Basing taxonomic relatedness on the ordering of DNA’s base pairs overcomes one other hurdle that can hamper the exact categorization of fossil organisms-the problem of ‘evolutionary masking’. While competing for life resources in the same area, genetically unrelated groups of organisms may develop very similar physical features which, if preserved, can mislead paleontologists to place them in the same taxonomic category. One of the living examples of such competitor species is the case of Geospiza fortis (Darwin’s finch species) and its competitor species Geospiza magnirostris. Only the large-beaked members of G. fortis population are capable of feeding on seeds of Tribulus cistoides, the principle food of G. magnirostris. Due to depletion in the supply of Tribulus cistoides, there has been a shift in the direction of a small beak size in G. fortis in areas where the two species are in competition. Such natural mimicking of physiological characters by members of different species may baffle the paleontologist in classifying fossilized organisms on the basis of morphology. DNA sequencing, on the other hand, provides a more detailed map of similarities and differences among the genetic characters of organisms.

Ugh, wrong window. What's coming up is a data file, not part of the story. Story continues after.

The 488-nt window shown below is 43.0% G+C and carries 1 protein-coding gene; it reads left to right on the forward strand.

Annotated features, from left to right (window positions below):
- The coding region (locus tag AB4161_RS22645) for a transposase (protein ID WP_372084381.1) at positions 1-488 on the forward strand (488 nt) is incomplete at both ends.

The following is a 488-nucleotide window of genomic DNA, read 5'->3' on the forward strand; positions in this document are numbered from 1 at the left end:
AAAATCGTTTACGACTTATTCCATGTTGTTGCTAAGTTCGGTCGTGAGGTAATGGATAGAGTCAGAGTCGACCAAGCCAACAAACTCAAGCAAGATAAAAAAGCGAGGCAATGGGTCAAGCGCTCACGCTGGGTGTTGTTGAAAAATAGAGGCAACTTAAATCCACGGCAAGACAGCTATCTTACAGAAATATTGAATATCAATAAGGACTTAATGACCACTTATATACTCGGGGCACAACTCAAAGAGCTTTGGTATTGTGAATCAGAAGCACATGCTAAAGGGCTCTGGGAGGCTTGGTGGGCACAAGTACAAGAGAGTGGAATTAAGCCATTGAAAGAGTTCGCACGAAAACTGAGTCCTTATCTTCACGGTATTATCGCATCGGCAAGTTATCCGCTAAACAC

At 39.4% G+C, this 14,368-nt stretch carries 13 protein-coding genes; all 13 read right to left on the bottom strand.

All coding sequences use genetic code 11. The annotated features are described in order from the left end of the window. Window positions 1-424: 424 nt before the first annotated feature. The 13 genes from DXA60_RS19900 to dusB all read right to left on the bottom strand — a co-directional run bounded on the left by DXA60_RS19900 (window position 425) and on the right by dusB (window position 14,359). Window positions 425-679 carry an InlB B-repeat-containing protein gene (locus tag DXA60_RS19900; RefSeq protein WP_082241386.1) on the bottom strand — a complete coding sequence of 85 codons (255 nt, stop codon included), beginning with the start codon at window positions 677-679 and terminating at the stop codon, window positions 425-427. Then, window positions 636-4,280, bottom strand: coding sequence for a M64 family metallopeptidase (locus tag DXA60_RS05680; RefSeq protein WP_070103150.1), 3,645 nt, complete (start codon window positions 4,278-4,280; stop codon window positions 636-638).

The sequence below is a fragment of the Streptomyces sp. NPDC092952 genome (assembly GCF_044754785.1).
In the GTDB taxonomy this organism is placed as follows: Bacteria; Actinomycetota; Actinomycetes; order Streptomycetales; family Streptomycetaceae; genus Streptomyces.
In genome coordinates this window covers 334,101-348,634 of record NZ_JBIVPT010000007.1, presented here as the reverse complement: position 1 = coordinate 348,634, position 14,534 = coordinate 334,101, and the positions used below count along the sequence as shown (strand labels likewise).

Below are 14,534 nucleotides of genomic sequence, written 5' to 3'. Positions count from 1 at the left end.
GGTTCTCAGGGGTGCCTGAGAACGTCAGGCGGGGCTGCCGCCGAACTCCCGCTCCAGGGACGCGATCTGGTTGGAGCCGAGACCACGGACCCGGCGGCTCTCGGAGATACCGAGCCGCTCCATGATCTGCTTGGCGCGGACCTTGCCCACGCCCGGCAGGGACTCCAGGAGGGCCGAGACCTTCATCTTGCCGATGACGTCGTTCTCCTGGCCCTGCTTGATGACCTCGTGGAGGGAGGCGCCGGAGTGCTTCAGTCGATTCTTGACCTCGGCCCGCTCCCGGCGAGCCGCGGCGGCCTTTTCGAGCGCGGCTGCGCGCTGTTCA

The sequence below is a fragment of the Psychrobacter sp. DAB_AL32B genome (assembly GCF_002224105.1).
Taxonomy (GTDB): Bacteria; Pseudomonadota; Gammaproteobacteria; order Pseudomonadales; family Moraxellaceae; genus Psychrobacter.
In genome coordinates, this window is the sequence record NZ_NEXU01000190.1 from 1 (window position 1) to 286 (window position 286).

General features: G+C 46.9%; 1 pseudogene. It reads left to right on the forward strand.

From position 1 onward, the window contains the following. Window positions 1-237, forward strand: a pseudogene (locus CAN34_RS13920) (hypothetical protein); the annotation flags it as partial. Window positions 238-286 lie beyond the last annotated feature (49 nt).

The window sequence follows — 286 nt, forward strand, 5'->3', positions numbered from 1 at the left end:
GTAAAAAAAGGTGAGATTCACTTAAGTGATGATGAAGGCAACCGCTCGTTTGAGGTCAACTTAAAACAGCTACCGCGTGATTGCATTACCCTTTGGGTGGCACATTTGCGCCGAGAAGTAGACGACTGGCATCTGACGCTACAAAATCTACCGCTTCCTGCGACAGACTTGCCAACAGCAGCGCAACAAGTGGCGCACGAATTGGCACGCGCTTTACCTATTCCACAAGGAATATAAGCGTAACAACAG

As the genetic blueprints of both living and fossil species are being explored in greater detail by DNA sequencing, both evolutionary biology and taxonomy appear to rest increasingly on the genetic platform that itself stands on the study of a single, yet vital, molecule. In one corner of this emerging taxonomic platform is a bridge between the evolutionary divergences of different species groups. On the other end is a reshuffling of the scientific understanding of the term ‘species’ and ‘evolutionary kinship’. Perhaps the adage of ‘deceptive appearances’ has finally started shaking our consciousness in the direction of singling out genetic commonalities as the sole criterion for the purpose of redefining taxonomic categories.